The tremors produce waves on the surface of the earth. These are called seismic waves. The waves are recorded by an instrument called the seismograph (figure). The instrument is simply a vibrating rod, or a pendulum, which starts vibrating when tremors occur. A pen Is attached to the vibrating system. The pen records the seismic waves on a paper which moves under it. By studying these waves, scientists can construct a complete map of the earthquake, as shown in figure. They can also estimate its power to cause destruction.
A seismographLike many other scales in science (decibel is another example), Richter scale is not linear.
This means that an earthquake of magnitude 6 does not have one and half times the destructive energy of an earthquake of magnitude 4. In fact, an increase of 2 in magnitude means 1000 times more destructive energy. Therefore, an earthquake of magnitude 6 has thousand times more destructive energy than an earthquake of magnitude 4. people living in seismic zones, where the earthquakes are more likely to occur, have to be specially prepared. First of all, the buildings in these zones should be so designed that they can withstand major tremors. Modern building technology can make it possible.
It is advisable to make the structure simple so that it is ‘Quake Safe’.
- Consult qualified architects and structural engineers.
- In highly seismic areas, the use of mud or timber is better than using heavy construction material. Keep roofs as light as possible. In case the structure falls, the damage will not be heavy.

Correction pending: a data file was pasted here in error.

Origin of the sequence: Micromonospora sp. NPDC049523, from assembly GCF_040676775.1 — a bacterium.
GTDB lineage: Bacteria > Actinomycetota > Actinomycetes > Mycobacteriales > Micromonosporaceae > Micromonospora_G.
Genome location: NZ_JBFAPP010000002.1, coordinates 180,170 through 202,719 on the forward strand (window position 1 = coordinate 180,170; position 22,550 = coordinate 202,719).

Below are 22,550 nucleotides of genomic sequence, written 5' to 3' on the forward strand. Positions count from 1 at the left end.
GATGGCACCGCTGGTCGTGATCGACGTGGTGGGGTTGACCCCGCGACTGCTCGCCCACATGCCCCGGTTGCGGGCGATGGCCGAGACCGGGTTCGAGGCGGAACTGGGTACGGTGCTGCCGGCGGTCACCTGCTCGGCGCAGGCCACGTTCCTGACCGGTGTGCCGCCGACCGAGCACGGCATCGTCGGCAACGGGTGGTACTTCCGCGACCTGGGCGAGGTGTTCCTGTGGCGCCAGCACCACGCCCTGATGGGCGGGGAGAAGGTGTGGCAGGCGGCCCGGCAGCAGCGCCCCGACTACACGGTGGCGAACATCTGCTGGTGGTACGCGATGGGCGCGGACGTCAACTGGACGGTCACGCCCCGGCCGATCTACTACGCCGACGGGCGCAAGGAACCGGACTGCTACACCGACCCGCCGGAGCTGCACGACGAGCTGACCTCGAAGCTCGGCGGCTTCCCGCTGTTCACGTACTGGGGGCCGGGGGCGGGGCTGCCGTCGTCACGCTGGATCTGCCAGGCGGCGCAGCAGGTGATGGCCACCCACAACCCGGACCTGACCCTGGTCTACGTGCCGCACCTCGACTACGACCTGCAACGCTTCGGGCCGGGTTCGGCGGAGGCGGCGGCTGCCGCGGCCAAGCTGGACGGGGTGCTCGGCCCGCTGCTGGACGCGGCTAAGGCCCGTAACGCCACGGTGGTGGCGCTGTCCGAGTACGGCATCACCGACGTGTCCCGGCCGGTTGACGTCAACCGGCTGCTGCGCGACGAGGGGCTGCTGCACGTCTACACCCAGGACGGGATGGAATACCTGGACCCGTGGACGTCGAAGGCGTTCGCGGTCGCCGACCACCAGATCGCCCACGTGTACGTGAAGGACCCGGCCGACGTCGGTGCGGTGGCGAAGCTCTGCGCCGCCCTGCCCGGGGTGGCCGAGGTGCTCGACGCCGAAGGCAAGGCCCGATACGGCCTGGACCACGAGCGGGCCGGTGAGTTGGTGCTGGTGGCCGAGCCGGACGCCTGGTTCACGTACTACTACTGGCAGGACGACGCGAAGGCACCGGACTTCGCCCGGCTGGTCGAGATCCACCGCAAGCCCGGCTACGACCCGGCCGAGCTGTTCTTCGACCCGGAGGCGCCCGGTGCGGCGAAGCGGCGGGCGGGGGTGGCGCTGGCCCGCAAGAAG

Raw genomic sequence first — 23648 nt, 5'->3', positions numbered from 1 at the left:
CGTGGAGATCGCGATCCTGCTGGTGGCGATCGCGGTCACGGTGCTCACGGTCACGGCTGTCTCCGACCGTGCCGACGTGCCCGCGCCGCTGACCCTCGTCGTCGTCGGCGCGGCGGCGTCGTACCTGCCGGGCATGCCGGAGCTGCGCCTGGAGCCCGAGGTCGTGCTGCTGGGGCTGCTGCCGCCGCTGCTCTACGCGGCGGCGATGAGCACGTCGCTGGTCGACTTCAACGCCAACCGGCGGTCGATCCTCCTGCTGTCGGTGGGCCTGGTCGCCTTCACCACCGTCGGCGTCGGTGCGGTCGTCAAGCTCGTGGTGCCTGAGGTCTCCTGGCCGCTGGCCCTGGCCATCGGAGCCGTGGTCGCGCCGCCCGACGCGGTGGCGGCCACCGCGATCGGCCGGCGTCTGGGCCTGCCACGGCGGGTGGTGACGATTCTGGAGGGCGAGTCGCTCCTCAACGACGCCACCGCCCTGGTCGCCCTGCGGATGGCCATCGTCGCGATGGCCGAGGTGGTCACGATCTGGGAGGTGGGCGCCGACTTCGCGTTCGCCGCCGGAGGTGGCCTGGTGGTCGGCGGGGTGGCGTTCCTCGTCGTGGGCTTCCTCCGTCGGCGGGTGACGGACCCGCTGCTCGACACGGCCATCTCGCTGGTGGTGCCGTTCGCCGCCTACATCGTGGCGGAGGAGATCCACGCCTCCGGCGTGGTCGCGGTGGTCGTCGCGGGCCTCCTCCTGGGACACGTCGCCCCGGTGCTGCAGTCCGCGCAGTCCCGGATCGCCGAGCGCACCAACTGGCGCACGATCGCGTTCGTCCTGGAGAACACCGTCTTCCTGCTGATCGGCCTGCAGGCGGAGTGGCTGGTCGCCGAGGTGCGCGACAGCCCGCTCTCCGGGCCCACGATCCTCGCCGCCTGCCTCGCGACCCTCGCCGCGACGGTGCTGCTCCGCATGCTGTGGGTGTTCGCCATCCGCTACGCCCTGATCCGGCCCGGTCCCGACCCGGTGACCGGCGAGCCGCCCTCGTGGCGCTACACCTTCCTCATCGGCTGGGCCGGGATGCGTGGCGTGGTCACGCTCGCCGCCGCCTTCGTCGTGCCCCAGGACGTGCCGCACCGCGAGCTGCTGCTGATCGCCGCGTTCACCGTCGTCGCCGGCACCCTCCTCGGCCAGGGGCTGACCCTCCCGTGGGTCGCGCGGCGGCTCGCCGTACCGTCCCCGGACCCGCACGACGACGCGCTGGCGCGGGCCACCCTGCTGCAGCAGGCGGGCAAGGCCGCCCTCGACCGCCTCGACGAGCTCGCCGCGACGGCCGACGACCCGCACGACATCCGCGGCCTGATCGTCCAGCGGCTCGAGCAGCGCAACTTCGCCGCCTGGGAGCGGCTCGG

- It is better if the cupboards and shelves are fixed to the walls, so that they do not fall easily.
- Be careful where you hang wall clocks, photo-frames, water heaters etc., so that in the event of an earthquake, they do not fall on people.
- Since some buildings may catch fire due to an earthquake, it is necessary that all buildings, especially tall buildings, have firefighting equipment in working order.
The Central Building Research Institute, Roorkee, has developed knowhow to make quake-proof houses. In the event that an earthquake does strike, take the following steps to protect yourself.
1. If you are at home
- Take shelter under a table and stay there till the shaking stops.
- Stay away from tall and heavy objects that may fall on you.
- If you are in bed, do not get up. Protect your head with a pillow.
2. If you are outdoors
- Find a clear spot, away from buildings, trees and overhead power lines. Drop to the ground.
- If you are in a car or a bus, do not come out. Ask the driver to drive slowly to a clear spot. Do not come out till the tremors stop.